Sugar and the European Green Deal for a Competitive Ecology

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Sugar is a strategic product. Beet sugar was “invented” by the continental blockade. The entire history of European sugar revolves around the same words: research and development, efficiency and anticipation. The European Green Deal opens the way to an economy combining sustainability, circularity and innovation, with the objective of creating a competitive ecology.

In conversation with ChiniMandi News, Marie-Christine – Director General of CEFS, the Association of European Sugar Manufacturers shared her views on how the organisation supports the European Green Deal.

She said, “Maximising the value of co-products and minimising waste is an objective or rather, a long-standing tradition of the sugar sector. This applies to both the agricultural and industrial portions of the sector. This willingness manifests itself at each stage of the process and begins from the harvest onwards: beet pre-washing, minimal storage time, frost protection, just-in-time factory delivery and fallen leaves used as compost.The sugar industry already prior to the greenhouse gas emissions trading scheme or the European Green Deal was a pioneer in increasing energy efficiency. Compared to 1990, the sector is on the way to achieve the GHG emission savings that the industry is asked to deliver in 2030 (minus 50 – 55%).

In the period 2019 to 2020 several factories using coal have been or will be closed. It should be further noted that 1.24 billion litres of bioethanol from beets are produced each year in the EU. It has multiple uses: energy (fuel for the automotive industry), food (alcohol, additives) and non-food (cosmetics, pharmacy, solvents, paints), including a remarkable and important production of hydroalcoholic gel during the COVID-19 crisis.

Commenting on the main challenge you see in the European Green Deal she said, “The European Green Deal: an economic and societal revolution in terms of huge projects, the single market of 1993 comes close to the European Green Deal initiative. The idea was to erase internal borders to enable the free movement of goods, services, people and capital. Clearly, it was about creating a mass effect that would lead to more volume, more competitiveness, more jobs and more growth.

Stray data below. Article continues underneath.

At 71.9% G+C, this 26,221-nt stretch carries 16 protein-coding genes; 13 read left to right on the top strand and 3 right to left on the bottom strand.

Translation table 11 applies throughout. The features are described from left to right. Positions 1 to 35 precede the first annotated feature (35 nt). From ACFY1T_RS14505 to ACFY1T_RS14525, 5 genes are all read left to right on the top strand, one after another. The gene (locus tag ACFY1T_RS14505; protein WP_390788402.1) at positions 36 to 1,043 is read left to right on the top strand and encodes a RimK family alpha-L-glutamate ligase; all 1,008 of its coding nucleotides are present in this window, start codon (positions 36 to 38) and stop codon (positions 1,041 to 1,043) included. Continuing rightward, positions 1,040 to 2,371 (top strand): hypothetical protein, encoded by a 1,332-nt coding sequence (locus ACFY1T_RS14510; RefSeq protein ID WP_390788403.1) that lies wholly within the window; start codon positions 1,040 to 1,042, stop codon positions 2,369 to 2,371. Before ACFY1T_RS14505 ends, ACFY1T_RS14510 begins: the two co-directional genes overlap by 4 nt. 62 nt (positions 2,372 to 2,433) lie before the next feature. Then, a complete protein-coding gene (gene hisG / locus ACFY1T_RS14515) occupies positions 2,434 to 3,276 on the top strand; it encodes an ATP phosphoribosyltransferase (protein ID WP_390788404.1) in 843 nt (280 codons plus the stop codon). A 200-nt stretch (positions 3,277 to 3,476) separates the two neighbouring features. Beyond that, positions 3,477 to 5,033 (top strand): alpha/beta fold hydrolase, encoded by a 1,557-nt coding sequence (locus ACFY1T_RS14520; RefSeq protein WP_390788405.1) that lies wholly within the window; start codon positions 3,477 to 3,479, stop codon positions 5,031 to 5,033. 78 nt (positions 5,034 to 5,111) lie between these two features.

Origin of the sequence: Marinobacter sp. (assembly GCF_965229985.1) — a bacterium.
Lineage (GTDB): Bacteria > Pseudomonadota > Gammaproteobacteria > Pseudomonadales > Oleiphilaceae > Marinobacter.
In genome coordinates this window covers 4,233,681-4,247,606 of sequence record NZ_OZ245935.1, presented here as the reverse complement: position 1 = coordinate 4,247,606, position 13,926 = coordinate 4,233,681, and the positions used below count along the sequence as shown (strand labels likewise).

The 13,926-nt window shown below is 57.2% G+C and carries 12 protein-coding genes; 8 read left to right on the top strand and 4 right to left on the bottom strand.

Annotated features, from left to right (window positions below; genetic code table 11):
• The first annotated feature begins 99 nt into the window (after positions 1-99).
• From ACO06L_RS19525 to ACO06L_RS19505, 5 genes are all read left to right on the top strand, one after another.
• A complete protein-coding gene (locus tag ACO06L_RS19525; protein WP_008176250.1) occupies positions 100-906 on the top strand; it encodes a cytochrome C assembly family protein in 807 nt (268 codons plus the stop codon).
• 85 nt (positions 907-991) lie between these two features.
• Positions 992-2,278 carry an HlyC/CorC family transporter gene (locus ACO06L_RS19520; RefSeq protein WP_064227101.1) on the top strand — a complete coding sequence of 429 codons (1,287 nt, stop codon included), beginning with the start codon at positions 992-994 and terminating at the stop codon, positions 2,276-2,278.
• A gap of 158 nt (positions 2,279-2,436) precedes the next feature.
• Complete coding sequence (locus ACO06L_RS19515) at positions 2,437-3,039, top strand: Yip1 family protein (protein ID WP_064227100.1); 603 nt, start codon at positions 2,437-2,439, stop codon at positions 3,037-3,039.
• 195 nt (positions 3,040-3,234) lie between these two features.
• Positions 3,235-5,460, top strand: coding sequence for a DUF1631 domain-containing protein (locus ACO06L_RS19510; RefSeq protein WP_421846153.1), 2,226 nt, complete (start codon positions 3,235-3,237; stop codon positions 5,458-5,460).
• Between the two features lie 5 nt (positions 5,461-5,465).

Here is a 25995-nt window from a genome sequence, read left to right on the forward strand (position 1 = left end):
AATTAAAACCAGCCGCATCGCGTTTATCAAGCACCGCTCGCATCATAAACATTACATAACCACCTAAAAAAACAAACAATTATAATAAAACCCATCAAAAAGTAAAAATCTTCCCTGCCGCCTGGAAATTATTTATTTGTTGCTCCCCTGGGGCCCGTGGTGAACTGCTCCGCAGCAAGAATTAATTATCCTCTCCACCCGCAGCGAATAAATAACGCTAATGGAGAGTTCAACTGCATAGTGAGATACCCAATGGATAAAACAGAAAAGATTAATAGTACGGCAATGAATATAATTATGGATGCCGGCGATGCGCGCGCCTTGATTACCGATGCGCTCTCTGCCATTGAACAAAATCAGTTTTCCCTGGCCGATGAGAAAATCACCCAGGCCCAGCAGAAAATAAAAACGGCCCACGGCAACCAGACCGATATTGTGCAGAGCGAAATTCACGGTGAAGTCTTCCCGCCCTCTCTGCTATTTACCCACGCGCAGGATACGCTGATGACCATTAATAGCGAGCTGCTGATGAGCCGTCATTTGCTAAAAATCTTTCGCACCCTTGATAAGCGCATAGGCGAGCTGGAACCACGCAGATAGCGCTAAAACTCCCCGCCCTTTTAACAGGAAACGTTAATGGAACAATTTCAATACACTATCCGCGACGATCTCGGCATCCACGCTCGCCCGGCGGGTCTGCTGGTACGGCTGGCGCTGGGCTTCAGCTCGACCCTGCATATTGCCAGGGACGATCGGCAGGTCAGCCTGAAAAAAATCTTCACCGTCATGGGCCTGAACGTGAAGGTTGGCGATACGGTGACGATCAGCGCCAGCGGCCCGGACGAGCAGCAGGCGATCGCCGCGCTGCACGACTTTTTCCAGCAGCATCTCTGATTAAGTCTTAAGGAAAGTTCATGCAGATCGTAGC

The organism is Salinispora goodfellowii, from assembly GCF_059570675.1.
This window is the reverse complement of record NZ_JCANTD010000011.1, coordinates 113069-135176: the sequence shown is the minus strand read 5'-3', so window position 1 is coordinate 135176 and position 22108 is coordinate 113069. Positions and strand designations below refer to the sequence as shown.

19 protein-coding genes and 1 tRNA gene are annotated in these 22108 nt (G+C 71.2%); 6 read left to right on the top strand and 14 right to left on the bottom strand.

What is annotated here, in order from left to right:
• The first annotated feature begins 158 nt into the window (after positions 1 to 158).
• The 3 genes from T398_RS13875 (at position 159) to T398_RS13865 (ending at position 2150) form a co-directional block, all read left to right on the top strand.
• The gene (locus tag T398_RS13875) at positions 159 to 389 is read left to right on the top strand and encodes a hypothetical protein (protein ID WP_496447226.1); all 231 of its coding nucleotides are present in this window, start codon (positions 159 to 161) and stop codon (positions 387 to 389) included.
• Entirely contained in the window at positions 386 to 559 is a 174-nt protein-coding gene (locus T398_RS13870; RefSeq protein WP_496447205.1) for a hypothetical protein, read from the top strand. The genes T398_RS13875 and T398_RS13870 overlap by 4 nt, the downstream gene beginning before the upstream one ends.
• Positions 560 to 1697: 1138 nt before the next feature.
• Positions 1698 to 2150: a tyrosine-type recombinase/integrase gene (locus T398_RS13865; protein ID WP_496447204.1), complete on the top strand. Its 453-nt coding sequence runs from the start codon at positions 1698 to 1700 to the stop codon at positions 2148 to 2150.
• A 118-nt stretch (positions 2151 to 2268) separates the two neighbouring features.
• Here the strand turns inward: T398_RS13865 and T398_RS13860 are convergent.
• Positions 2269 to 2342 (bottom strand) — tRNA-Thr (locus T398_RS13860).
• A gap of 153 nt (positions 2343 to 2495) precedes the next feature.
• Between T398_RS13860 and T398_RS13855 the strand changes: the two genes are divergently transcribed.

With the Green Deal the challenge is quite different. The main idea is simple: ensuring carbon neutrality in the EU by 2050. This objective, however, requires the acceptance of new concepts and new behaviours, accompanied by a vast reorganisation of systems of production. To reach this neutrality objective proposed by the Green Deal, we must promote low-carbon energy, develop clean transportation, improve the energy efficiency of buildings, create an environment free from toxic substances and guarantee a more sustainable food chain, among other measures.”

“The course set by the Green Deal cannot be disputed, but it definitely raises some legitimate questions.
The first concerns its pace: is it too fast?
The second concerns financing; will the 2021- 2027 Community budget, not yet adopted, meet the challenges?
The third question is also fundamental: are the innovative concepts of the Green Deal compatible with the maintenance of earlier Community policies, for instance the CAP?
A fourth question can be further added: should the innovation promoted by the Green Deal extend to genetics and new agri-food techniques?” She added.